* Market awaits Friday’s U.S. non-farm payrolls data
* Chinese gold imports from Hong Kong fall from record
* Worries over Indian demand simmer after RBI announcement (Updates prices)
By Jan Harvey
LONDON, June 5 (Reuters) - Gold prices rose on Wednesday after U.S. jobs data missed expectations, curbing speculation the Federal Reserve may start paring back its $85 billion monthly bond-buying programme.
The bond purchases are part of a package of Fed stimulus measures known as quantitative easing, which have helped push gold prices to record highs in recent years by keeping interest rates at rock bottom and stoking fears over inflation.
Spot gold was up 0.4 percent at $1,404.17 an ounce at 1401 GMT, having earlier touched a session low of $1,395.19. U.S. gold futures for April delivery were up $8.40 an ounce at $1,405.60, off a low of $1,395.10.
A report by payrolls processor ADP showed U.S. private employers added 135,000 jobs in May, falling short of expectations. The data is seen as an important precursor to Friday’s monthly non-farm payrolls report.
Mitsubishi analyst Jonathan Butler said the jobs data was being closely watched by gold traders.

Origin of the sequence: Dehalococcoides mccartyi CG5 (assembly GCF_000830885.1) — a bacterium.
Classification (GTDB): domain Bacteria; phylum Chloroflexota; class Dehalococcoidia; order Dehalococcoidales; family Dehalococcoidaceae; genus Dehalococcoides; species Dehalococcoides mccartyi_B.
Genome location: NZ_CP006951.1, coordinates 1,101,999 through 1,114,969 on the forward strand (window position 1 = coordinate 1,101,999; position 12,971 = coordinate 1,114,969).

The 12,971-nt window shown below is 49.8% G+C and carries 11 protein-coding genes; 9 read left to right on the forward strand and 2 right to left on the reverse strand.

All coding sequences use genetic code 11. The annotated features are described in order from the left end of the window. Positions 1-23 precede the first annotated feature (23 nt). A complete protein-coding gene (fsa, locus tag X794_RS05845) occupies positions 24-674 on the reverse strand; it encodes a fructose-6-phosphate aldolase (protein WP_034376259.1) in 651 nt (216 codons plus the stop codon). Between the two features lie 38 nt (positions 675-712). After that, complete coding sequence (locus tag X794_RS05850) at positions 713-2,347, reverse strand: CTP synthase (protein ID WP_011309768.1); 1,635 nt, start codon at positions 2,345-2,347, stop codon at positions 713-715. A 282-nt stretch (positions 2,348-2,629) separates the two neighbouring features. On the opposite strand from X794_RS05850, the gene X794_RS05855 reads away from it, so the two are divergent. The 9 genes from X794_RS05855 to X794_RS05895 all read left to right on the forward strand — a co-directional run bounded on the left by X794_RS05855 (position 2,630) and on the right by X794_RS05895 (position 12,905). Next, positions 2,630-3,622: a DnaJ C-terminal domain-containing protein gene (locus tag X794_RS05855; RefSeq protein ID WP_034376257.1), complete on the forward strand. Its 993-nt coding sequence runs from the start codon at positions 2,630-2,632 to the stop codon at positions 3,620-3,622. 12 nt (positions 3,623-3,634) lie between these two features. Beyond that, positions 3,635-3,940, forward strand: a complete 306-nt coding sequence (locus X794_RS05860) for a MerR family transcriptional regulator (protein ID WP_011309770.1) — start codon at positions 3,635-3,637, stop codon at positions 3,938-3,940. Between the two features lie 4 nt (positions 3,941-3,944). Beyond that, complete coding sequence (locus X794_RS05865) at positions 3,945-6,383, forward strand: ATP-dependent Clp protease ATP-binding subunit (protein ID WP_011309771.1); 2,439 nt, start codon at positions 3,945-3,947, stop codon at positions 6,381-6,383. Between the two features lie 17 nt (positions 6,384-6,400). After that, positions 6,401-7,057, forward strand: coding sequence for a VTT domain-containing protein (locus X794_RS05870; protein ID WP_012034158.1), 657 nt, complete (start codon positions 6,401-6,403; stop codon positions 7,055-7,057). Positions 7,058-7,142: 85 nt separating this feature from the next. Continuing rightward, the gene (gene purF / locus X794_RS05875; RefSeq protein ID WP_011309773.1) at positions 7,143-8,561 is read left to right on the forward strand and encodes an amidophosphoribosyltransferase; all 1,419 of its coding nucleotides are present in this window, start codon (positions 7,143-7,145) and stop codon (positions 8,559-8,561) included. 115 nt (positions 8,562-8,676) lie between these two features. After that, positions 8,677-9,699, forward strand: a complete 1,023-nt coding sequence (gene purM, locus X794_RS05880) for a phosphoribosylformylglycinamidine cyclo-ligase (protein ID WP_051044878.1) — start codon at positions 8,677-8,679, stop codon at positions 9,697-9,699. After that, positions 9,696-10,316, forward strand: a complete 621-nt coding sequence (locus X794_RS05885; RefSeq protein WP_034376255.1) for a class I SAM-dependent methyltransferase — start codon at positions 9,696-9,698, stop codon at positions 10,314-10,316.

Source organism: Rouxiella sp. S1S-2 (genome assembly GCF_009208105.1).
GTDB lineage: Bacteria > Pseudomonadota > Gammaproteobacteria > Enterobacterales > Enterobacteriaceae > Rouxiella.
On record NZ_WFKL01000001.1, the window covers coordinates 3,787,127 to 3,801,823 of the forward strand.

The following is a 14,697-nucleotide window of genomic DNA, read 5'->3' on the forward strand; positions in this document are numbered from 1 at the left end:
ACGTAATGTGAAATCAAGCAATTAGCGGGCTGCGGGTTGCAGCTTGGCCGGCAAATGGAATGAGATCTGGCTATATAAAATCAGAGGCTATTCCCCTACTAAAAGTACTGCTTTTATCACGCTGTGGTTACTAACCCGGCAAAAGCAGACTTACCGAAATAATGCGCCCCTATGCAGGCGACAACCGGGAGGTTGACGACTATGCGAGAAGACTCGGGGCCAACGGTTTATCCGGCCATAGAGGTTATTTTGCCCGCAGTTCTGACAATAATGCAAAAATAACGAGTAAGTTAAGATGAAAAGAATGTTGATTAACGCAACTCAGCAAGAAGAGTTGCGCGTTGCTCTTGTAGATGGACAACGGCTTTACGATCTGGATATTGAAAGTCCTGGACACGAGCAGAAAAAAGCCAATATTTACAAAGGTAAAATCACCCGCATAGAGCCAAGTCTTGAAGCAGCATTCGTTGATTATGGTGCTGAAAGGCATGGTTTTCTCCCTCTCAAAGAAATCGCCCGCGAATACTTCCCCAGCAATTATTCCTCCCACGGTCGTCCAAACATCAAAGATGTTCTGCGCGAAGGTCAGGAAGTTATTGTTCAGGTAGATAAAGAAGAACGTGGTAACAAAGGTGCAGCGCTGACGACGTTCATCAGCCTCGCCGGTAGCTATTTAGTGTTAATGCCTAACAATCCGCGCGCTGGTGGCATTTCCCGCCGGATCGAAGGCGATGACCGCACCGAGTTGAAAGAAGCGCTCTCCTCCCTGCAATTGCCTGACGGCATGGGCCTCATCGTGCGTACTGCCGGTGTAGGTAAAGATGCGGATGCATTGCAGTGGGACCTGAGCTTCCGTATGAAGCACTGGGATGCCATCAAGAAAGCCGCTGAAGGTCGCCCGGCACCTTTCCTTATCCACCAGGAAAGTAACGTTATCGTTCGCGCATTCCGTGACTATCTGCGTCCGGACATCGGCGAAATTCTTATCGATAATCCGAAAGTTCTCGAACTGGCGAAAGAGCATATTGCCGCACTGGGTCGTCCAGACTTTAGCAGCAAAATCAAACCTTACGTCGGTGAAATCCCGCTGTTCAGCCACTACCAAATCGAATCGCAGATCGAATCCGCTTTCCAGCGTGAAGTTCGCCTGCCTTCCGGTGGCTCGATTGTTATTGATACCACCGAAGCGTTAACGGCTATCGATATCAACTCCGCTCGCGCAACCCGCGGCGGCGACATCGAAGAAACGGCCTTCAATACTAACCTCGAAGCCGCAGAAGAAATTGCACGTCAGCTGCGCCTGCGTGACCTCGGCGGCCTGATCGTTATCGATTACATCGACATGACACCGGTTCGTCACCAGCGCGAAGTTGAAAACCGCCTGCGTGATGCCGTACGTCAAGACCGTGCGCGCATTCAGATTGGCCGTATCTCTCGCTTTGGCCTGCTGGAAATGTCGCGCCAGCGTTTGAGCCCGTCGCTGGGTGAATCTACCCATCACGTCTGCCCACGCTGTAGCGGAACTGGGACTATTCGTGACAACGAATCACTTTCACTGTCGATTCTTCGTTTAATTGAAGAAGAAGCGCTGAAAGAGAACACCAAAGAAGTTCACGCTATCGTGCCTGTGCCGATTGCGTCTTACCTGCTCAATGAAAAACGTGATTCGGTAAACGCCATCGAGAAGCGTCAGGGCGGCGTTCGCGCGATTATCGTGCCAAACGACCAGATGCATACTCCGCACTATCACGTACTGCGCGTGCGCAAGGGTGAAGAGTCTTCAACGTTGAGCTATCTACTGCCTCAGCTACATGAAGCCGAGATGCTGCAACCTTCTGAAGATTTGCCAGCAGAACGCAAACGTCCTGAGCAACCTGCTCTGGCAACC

“As the unemployment rate has been explicitly tied into quantitative easing, there has been a direct correlation between the non-farm payrolls and what happens to the gold price,” he said.
Hawkish comments from Fed members of late have fuelled speculation that the bank may start to rein in its bond-buying programme.
Kansas City Fed President Esther George said on Tuesday slowing the pace of bond buying would not mean tightening U.S. monetary policy and would help wean financial markets off their dependence on cheap money from the central bank.
China’s total gold imports from Hong Kong fell to 125.715 tonnes in April from a record high of 223.519 tonnes in the previous month, despite a drop in prices of the metal to two-year lows during the month.
Gold stayed under pressure on concerns that demand from number one buyer India will be hurt by fresh moves by the Reserve Bank of India to curb gold imports.
“Various comments from officials hint at the potential for more measures to come, as the government is taking a hard line trying to curb the country’s appetite for gold,” UBS said in a note. “This poses a risk for Indian gold demand up ahead should more and more restrictions be implemented.”
Among other precious metals, silver was up 0.9 percent at $22.62 an ounce, while spot platinum was up 1 percent at $1,502.50 an ounce, and spot palladium was up 0.3 percent at $750.65 an ounce.
Platinum extended its premium over gold to more than $100 on Wednesday, its highest since August 2011, as the white metal benefited from concerns over supply from South Africa, source of three-quarters of the world’s platinum. (Editing by James Jukwey and Elaine Hardcastle)